In August, a ransomware attack hit another company. Unfortunately, it hit a regional cloud provider in Europe this time, and we can call this a “critical hit.” So far, we know a virtual server got compromised and used as a jump host; from there, the attacker started to encrypt all volumes in the same domain. Based on pure luck or some profound reconnaissance, the same server migrated into a different data center and continued its unplanned job from there. The result was not only the production, but also the backups were encrypted.
I would rather not blame anyone. Things can happen. But I would like to raise awareness about a particular security topic:
Many organizations use clouds in one form or another, but let’s focus on PaaS and SaaS for simplicity.
For a SaaS solution, we mostly have no choice but to trust whatever promise the provider made or, more precisely, what was agreed to in the contract. Typically, we’ll hear, “We take care of backing up your data,” but as usual, the devil is in the details. The fine print might say, “Archival backups to support customer-initiated data restores for 60 days” or something similar.
Another vendor, and sorry for the caps, but it’s copy and paste, says, “(vendor) DOES NOT GUARANTEE OR WARRANT THAT ANY CONTENT YOU MAY STORE OR ACCESS THROUGH THE SERVICE WILL NOT BE SUBJECT TO INADVERTENT DAMAGE, CORRUPTION, LOSS, OR REMOVAL IN ACCORDANCE WITH THE TERMS OF THIS AGREEMENT, AND APPLE SHALL NOT BE RESPONSIBLE SHOULD SUCH DAMAGE, CORRUPTION, LOSS, OR REMOVAL OCCUR. “
At least they’re honest and say, “It is your responsibility to maintain appropriate alternate backups of your information and data.”
The problem is most people need to be made aware. Both businesses and individuals choose SaaS solutions for their simplicity; they would rather not manage them themselves and expect backups to be included. That’s not happening.
And now for the platforms.
For PaaS, the situation is different. It is, or should be, obvious that backups are a shared responsibility, similar to security. The provider takes care of physical security and availability, but you must protect your data.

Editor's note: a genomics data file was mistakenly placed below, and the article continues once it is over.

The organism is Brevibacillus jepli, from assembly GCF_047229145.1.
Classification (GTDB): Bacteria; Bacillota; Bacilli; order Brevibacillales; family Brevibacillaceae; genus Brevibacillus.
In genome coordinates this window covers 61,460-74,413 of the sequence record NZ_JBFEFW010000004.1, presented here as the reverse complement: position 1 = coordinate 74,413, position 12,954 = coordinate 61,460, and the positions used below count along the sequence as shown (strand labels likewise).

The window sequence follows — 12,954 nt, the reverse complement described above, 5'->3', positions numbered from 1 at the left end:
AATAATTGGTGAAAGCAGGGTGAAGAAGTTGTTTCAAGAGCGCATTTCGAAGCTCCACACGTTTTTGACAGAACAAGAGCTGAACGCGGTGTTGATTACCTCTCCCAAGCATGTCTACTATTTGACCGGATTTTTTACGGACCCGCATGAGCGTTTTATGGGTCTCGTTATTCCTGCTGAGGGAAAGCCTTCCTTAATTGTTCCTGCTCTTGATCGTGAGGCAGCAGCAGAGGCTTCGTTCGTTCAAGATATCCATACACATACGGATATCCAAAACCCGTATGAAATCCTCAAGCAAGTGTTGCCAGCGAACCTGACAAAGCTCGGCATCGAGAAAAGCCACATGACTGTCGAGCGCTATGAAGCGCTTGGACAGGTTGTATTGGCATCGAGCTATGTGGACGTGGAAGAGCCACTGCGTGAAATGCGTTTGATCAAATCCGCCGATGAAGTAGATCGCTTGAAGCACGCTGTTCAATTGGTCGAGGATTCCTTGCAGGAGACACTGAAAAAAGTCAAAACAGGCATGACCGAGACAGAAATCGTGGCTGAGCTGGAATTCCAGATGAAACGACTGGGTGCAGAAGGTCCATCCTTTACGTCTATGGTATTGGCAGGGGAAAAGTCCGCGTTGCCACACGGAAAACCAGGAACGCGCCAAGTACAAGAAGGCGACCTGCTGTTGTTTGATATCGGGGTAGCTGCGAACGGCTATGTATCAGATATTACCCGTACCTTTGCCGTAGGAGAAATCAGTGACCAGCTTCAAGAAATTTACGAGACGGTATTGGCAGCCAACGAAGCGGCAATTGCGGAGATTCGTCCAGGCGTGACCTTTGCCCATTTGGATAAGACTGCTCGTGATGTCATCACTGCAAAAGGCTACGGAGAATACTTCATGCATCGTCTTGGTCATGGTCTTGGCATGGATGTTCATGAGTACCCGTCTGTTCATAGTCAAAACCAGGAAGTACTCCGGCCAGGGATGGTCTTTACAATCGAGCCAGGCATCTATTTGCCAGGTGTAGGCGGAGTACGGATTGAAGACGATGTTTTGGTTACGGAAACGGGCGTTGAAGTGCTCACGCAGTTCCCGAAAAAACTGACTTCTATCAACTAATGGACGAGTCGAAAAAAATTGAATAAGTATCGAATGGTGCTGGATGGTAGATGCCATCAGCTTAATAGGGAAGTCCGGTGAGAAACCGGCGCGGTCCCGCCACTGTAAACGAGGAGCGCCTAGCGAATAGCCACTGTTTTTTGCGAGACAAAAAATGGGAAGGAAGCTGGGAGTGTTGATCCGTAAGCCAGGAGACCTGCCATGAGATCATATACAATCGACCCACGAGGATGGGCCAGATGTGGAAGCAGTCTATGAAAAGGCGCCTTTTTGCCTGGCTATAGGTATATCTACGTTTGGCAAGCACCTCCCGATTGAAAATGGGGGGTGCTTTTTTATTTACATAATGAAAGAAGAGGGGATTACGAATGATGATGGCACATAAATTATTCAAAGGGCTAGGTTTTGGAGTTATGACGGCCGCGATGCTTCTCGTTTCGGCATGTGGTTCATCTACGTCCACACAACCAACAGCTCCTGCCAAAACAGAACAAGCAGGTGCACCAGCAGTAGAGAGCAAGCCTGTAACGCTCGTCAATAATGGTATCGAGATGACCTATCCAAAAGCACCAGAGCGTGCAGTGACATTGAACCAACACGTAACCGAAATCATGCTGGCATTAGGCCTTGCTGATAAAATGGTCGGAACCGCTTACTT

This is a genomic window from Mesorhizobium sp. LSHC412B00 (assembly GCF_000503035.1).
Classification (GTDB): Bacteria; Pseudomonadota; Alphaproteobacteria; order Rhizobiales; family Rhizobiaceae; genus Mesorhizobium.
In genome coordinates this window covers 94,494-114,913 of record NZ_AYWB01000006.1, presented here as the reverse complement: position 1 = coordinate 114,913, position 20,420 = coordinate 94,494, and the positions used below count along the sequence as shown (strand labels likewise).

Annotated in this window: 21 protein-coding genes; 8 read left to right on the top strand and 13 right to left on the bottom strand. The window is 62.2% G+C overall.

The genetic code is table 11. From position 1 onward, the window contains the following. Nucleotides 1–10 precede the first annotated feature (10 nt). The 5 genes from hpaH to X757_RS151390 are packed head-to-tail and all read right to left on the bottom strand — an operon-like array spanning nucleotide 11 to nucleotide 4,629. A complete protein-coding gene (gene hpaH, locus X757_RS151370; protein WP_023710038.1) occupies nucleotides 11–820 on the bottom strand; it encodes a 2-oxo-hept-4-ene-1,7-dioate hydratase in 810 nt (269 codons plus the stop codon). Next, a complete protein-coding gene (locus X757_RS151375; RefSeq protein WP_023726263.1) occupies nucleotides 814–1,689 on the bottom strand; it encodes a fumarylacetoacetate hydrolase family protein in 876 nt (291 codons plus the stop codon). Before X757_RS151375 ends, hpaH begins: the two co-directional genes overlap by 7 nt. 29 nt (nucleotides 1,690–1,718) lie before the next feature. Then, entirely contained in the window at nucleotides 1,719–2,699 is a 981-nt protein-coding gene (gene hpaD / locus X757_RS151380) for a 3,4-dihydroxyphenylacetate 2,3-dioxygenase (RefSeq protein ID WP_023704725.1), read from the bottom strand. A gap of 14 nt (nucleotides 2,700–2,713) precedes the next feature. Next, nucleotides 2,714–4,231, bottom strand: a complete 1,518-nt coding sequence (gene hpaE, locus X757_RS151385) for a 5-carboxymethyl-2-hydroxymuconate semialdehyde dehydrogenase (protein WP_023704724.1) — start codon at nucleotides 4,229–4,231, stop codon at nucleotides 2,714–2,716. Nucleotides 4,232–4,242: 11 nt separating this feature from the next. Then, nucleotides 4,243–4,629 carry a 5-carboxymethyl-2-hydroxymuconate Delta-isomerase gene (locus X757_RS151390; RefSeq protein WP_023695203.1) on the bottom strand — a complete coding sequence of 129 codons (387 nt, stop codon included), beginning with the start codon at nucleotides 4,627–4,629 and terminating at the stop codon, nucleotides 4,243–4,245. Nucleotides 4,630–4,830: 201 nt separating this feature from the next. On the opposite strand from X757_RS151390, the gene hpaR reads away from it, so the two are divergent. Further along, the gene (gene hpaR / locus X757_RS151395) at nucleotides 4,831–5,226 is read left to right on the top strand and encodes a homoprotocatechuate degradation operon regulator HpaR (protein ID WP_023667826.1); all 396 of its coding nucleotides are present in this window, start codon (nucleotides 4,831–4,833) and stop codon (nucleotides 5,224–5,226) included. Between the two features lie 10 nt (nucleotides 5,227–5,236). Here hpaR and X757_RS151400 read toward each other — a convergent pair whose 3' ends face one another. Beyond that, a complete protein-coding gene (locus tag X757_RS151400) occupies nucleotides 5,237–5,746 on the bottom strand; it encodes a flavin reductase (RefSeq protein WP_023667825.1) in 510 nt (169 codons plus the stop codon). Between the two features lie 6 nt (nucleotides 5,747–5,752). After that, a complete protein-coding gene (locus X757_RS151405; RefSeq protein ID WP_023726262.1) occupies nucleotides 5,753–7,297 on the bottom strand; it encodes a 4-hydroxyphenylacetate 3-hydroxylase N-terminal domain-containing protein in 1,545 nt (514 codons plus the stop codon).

When you set up instances or data stores on any hyperscalers’ infrastructure, you will find a checkbox for backups. You can set up frequency, retention, and location and will be charged for it. It’s comfortable, doesn’t require any complex setup, and works more or less automatically. What could possibly go wrong? Do you remember what I explained at the beginning?
So, here we are: You need to take care of your backups, and you’re better off not using the same provider.
It’s simple, and you have options.
First, a few companies specialize in precisely this task, and guess what? They’re called BaaS, Backup as a Service. They have integrations available for all major providers and more, and you could link SaaS or on-premises resources to their services. It would be my first choice to check a few of them out, see which one comes with the necessary integrations, and check the boxes.
If budgeting is a concern, look into alternatives. While different technologies exist, Amazon S3™ is the de-facto standard used by various businesses thanks to its API.
I’m picking this example for no particular reason; I happened to have the app already open in another browser window:
No black magic is involved; add basic data for authentication, and you’re good. It will look similar to any other application or service. Yes, it’s a few more boxes than “click here,” and accounting might ask you why there’s another bill from another service. But it’s far, far easier than trying to explain why everything is gone. Like, absolutely everything.
Use a different cloud provider for production and backup. Options exist; use them. It’s no big deal and helps to prevent the ultimate disaster.
The worst part of the initial story is this particular cloud provider is mainly done. The situation is a worst-case scenario; it will be challenging for them to stay in business, and they might even take some of their customers with them. Let’s hope for the best.
Double down on your backups, and ensure the CIO and the CISO are involved.
Oh, and also make sure they are tested, but that’s another story.